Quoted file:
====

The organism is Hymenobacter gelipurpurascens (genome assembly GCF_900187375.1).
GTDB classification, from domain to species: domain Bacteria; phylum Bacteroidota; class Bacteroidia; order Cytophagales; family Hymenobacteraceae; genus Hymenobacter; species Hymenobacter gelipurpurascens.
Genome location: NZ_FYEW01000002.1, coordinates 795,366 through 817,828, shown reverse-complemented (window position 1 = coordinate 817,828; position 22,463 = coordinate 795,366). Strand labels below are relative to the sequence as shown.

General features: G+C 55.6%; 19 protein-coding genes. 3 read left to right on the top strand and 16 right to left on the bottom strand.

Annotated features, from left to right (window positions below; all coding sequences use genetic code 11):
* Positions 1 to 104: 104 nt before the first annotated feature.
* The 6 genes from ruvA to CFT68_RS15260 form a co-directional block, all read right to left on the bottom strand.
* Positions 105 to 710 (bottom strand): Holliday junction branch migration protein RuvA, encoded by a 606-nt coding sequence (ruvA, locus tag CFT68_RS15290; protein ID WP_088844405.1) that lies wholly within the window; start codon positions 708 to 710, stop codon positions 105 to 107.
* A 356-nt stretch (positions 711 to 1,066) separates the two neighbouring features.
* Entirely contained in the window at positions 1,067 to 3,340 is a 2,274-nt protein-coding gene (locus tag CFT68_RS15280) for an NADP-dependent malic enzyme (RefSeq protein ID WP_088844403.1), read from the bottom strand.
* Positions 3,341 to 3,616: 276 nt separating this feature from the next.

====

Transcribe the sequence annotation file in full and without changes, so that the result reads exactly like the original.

The organism is Hymenobacter gelipurpurascens (genome assembly GCF_900187375.1).
GTDB classification, from domain to species: domain Bacteria; phylum Bacteroidota; class Bacteroidia; order Cytophagales; family Hymenobacteraceae; genus Hymenobacter; species Hymenobacter gelipurpurascens.
Genome location: NZ_FYEW01000002.1, coordinates 795,366 through 817,828, shown reverse-complemented (window position 1 = coordinate 817,828; position 22,463 = coordinate 795,366). Strand labels below are relative to the sequence as shown.

General features: G+C 55.6%; 19 protein-coding genes. 3 read left to right on the top strand and 16 right to left on the bottom strand.

Annotated features, from left to right (window positions below; all coding sequences use genetic code 11):
* Positions 1 to 104: 104 nt before the first annotated feature.
* The 6 genes from ruvA to CFT68_RS15260 form a co-directional block, all read right to left on the bottom strand.
* Positions 105 to 710 (bottom strand): Holliday junction branch migration protein RuvA, encoded by a 606-nt coding sequence (ruvA, locus tag CFT68_RS15290; protein ID WP_088844405.1) that lies wholly within the window; start codon positions 708 to 710, stop codon positions 105 to 107.
* A 356-nt stretch (positions 711 to 1,066) separates the two neighbouring features.
* Entirely contained in the window at positions 1,067 to 3,340 is a 2,274-nt protein-coding gene (locus tag CFT68_RS15280) for an NADP-dependent malic enzyme (RefSeq protein ID WP_088844403.1), read from the bottom strand.
* Positions 3,341 to 3,616: 276 nt separating this feature from the next.